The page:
ADOPTIONISTS: A sect whose origin is attributed to Elipandus Archbishop of Toledo, Spain.

They held a double son ship in Christ; one by generation and nature, and the other by adoption and grace. Christ as God is indeed the Son of God by generation and nature, but Christ as man is Son of God only by adoption and grace. Hence they maintained "The Man Christ" to be the adoptive, and not the natural, Son of God.


GREEK-RUSSIAN: This independent church is the result of what is known in history as the "Greek Schism". Its origin dates from the time of Photius, a high official in the civil service of the Byzantine government, distinguished for his learning and literary taste. In 858, on the deposition of Ignatius, he was hurried through all the ecclesiastical degrees and installed by the Emperor Michael III as Patriarch of Constantinople. Pope Nicholas I objected to the irregularities of Photius’ elevation, and convoked a council at Rome which deposed and excommunicated him. Photius then gave the conflict a doctrinal turn and brought about conditions that paved the way for the Schism between the Eastern and Western Churches. Photius was deposed and sent into exile several times, the last being in 886, and a few years later died in an Armenian monastery. The schism commenced by him, although suppressed several times, continues to the present day.

The Greek Orthodox Church or, more correctly, the Orthodox Eastern Church, denies the supremacy of the Pope; holds that the Catholic Church erred in prescribing celibacy for the clergy, and teaches that the Holy Ghost proceeds from the Father alone.


BOGOMILISTS: An heretical sect started by Basil, a monk and physician, who gathered about him twelve "apostles" and made his presence felt at Constantinople about the year 1118. The Emperor Alexis I, having received a frank exposition of the doctrine of this sect, demanded that they should retract their errors. Some who would not comply were thrown into prison, but Basil was condemned to death (1118) and burned.

They held that there two fundamental principles, one of good, the other of evil; taught that God the Father was incorporeal but had a human appearance; that He had two sons, one of whom had creative power; that man has two creators; rejected the Old Testament in parts; did away with baptism by water; denied the Real Presence; condemned marriage; rejected images, and prohibited the eating of meat.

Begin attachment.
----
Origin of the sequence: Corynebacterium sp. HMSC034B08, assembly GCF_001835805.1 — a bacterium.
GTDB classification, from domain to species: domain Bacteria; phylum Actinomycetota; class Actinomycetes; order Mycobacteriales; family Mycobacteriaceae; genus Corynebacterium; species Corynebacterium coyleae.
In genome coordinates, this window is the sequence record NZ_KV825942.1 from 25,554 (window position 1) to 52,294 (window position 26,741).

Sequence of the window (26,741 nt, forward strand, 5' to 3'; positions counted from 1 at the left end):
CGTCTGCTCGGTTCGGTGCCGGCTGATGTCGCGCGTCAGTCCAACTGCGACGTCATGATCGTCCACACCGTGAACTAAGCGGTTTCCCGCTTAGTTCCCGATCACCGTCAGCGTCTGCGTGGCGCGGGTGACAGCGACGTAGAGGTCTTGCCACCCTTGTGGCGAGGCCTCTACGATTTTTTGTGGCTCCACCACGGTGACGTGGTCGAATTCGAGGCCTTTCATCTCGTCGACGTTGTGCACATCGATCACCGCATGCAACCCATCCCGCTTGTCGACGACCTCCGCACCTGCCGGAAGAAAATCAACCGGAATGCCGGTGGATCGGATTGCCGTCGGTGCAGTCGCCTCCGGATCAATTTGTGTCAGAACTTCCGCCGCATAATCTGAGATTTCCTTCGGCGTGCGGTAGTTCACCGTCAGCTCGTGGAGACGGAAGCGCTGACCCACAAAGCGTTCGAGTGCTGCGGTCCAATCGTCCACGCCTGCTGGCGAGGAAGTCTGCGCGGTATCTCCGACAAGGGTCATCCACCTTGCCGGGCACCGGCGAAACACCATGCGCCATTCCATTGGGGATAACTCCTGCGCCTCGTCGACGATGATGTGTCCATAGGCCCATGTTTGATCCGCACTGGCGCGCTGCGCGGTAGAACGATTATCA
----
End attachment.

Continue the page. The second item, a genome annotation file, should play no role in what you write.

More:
BERENGARIANS: Followers of Berengarius, who was born at Tours about 999. He received a good education, became distinguished for learning and intelligence, and soon had a considerable following. Later he became Archdeacon of Angers. Errors crept into his doctrine which were condemned by the Church in numerous Councils, and Berengarius himself was for a while imprisoned. He retracted these, however, before his retirement to St. Cosme, near Tours, where he died in union with the Church in the year 1088.

Berengarius taught that the Body and Blood of Christ were really present in the Holy Eucharist, but only by a spiritual or intellectual presence; that the substance of bread and the substance of wine remain unchanged in their nature, but by consecration become spiritually the very Body and Blood of Christ.


PETROBROSIANS: Followers of a monk, Peter de Bruis, who, tired of the restraint of the cloister, apostatized, and fled to the province of Arles, where, about 1118, he began to preach his errors Twenty years later the populace of St. Gilles, near Nimes, exasperated by his burning of cross, cast him into the flames.

He rejected the baptism of infants; condemned altars and churches; prohibited the veneration of the Cross; rejected the Mass and Holy Eucharist; and denied the utility of prayers for the dead. These errors were all condemned by the Second Council of the Lateran in 1139.

HENRICIANS: So-called after Henry of Lausanne, a cluniac monk who left his monastery and began to preach to the people. He joined in with the Petrobrosians in Provence, was arrested and confined to a cell as a heretic. Subsequently release, he was again arrested and died in prison in 1149.

His doctrine mainly insisted upon personal responsibility as opposed to authority in religious matters and the rejection of the rites and authority of the Church.

WALDENSES: Founded by Peter Waldo, a wealthy merchant of Lyons, who carried out literally the counsel of Christ: "If thou wilt be perfect, go sell what thou hast and give to the poor". In 1176 he completed the distribution of all his earthly possessions and took a vow of poverty shortly afterwards. This action of his created a great stir in Lyons and he soon had imitators, many of whom began to preach in the streets. They soon fell into error an were condemned as heretics by numerous synods and councils, but especially by the Third Council of the Lateran in 1179.